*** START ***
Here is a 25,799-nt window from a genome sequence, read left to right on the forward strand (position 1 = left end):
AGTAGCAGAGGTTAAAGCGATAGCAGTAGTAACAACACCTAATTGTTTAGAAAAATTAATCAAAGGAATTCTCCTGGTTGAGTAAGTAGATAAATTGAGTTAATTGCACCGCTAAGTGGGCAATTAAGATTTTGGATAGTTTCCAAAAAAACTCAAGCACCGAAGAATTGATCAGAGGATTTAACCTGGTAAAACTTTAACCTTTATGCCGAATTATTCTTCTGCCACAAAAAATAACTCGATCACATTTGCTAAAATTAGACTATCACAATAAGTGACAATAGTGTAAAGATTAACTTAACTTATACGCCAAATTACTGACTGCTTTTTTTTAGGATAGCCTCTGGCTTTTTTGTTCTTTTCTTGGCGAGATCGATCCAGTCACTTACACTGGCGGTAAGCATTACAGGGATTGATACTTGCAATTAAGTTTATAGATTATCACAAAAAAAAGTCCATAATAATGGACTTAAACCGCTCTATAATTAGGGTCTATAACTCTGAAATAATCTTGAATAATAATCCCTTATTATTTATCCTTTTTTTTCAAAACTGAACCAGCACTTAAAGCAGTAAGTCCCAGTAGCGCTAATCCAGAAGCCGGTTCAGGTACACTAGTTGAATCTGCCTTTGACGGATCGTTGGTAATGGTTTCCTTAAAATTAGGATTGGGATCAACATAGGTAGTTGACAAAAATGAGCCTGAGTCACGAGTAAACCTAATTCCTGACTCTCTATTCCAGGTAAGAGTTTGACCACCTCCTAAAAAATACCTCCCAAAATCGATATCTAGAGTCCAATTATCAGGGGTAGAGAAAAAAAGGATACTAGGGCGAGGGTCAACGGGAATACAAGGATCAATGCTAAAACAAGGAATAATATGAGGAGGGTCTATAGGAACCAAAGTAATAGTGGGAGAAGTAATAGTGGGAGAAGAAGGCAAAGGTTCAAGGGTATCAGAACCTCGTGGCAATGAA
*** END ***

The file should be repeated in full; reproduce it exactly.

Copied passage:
Here is a 25,799-nt window from a genome sequence, read left to right on the forward strand (position 1 = left end):
AGTAGCAGAGGTTAAAGCGATAGCAGTAGTAACAACACCTAATTGTTTAGAAAAATTAATCAAAGGAATTCTCCTGGTTGAGTAAGTAGATAAATTGAGTTAATTGCACCGCTAAGTGGGCAATTAAGATTTTGGATAGTTTCCAAAAAAACTCAAGCACCGAAGAATTGATCAGAGGATTTAACCTGGTAAAACTTTAACCTTTATGCCGAATTATTCTTCTGCCACAAAAAATAACTCGATCACATTTGCTAAAATTAGACTATCACAATAAGTGACAATAGTGTAAAGATTAACTTAACTTATACGCCAAATTACTGACTGCTTTTTTTTAGGATAGCCTCTGGCTTTTTTGTTCTTTTCTTGGCGAGATCGATCCAGTCACTTACACTGGCGGTAAGCATTACAGGGATTGATACTTGCAATTAAGTTTATAGATTATCACAAAAAAAAGTCCATAATAATGGACTTAAACCGCTCTATAATTAGGGTCTATAACTCTGAAATAATCTTGAATAATAATCCCTTATTATTTATCCTTTTTTTTCAAAACTGAACCAGCACTTAAAGCAGTAAGTCCCAGTAGCGCTAATCCAGAAGCCGGTTCAGGTACACTAGTTGAATCTGCCTTTGACGGATCGTTGGTAATGGTTTCCTTAAAATTAGGATTGGGATCAACATAGGTAGTTGACAAAAATGAGCCTGAGTCACGAGTAAACCTAATTCCTGACTCTCTATTCCAGGTAAGAGTTTGACCACCTCCTAAAAAATACCTCCCAAAATCGATATCTAGAGTCCAATTATCAGGGGTAGAGAAAAAAAGGATACTAGGGCGAGGGTCAACGGGAATACAAGGATCAATGCTAAAACAAGGAATAATATGAGGAGGGTCTATAGGAACCAAAGTAATAGTGGGAGAAGTAATAGTGGGAGAAGAAGGCAAAGGTTCAAGGGTATCAGAACCTCGTGGCAATGAA